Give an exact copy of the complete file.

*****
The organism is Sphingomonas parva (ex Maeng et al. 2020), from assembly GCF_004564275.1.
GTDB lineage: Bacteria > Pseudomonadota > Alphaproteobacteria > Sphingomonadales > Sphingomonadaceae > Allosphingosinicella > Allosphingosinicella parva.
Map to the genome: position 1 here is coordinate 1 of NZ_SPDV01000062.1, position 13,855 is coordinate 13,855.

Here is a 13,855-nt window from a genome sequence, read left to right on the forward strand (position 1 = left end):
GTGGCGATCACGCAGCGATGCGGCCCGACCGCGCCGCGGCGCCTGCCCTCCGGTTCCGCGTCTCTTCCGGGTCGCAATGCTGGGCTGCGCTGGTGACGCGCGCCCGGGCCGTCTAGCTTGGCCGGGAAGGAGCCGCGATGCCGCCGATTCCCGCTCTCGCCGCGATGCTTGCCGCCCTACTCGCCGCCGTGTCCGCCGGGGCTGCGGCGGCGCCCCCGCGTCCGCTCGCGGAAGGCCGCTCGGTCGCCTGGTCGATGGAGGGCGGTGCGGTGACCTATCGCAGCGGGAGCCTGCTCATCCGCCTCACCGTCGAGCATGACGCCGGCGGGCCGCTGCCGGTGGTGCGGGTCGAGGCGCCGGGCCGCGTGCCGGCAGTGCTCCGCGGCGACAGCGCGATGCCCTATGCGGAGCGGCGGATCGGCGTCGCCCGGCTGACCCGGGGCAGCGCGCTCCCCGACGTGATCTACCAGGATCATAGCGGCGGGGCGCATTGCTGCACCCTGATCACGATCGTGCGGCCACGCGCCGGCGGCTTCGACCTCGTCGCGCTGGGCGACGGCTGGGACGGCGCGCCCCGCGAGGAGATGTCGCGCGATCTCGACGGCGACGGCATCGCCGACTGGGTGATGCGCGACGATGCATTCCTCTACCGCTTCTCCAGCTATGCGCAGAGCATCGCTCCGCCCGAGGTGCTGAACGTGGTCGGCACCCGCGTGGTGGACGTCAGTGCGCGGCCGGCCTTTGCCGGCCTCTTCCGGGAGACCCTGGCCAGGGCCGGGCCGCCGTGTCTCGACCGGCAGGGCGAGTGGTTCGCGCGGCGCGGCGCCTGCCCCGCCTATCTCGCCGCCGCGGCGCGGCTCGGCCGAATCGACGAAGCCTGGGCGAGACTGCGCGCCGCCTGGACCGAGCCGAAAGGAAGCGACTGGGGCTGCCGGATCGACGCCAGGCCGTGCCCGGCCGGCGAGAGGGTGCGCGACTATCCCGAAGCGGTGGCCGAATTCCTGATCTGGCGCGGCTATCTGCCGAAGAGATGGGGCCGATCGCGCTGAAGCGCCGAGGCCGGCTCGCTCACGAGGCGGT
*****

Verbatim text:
The organism is Sphingomonas parva (ex Maeng et al. 2020), from assembly GCF_004564275.1.
GTDB lineage: Bacteria > Pseudomonadota > Alphaproteobacteria > Sphingomonadales > Sphingomonadaceae > Allosphingosinicella > Allosphingosinicella parva.
Map to the genome: position 1 here is coordinate 1 of NZ_SPDV01000062.1, position 13,855 is coordinate 13,855.

Here is a 13,855-nt window from a genome sequence, read left to right on the forward strand (position 1 = left end):
GTGGCGATCACGCAGCGATGCGGCCCGACCGCGCCGCGGCGCCTGCCCTCCGGTTCCGCGTCTCTTCCGGGTCGCAATGCTGGGCTGCGCTGGTGACGCGCGCCCGGGCCGTCTAGCTTGGCCGGGAAGGAGCCGCGATGCCGCCGATTCCCGCTCTCGCCGCGATGCTTGCCGCCCTACTCGCCGCCGTGTCCGCCGGGGCTGCGGCGGCGCCCCCGCGTCCGCTCGCGGAAGGCCGCTCGGTCGCCTGGTCGATGGAGGGCGGTGCGGTGACCTATCGCAGCGGGAGCCTGCTCATCCGCCTCACCGTCGAGCATGACGCCGGCGGGCCGCTGCCGGTGGTGCGGGTCGAGGCGCCGGGCCGCGTGCCGGCAGTGCTCCGCGGCGACAGCGCGATGCCCTATGCGGAGCGGCGGATCGGCGTCGCCCGGCTGACCCGGGGCAGCGCGCTCCCCGACGTGATCTACCAGGATCATAGCGGCGGGGCGCATTGCTGCACCCTGATCACGATCGTGCGGCCACGCGCCGGCGGCTTCGACCTCGTCGCGCTGGGCGACGGCTGGGACGGCGCGCCCCGCGAGGAGATGTCGCGCGATCTCGACGGCGACGGCATCGCCGACTGGGTGATGCGCGACGATGCATTCCTCTACCGCTTCTCCAGCTATGCGCAGAGCATCGCTCCGCCCGAGGTGCTGAACGTGGTCGGCACCCGCGTGGTGGACGTCAGTGCGCGGCCGGCCTTTGCCGGCCTCTTCCGGGAGACCCTGGCCAGGGCCGGGCCGCCGTGTCTCGACCGGCAGGGCGAGTGGTTCGCGCGGCGCGGCGCCTGCCCCGCCTATCTCGCCGCCGCGGCGCGGCTCGGCCGAATCGACGAAGCCTGGGCGAGACTGCGCGCCGCCTGGACCGAGCCGAAAGGAAGCGACTGGGGCTGCCGGATCGACGCCAGGCCGTGCCCGGCCGGCGAGAGGGTGCGCGACTATCCCGAAGCGGTGGCCGAATTCCTGATCTGGCGCGGCTATCTGCCGAAGAGATGGGGCCGATCGCGCTGAAGCGCCGAGGCCGGCTCGCTCACGAGGCGGT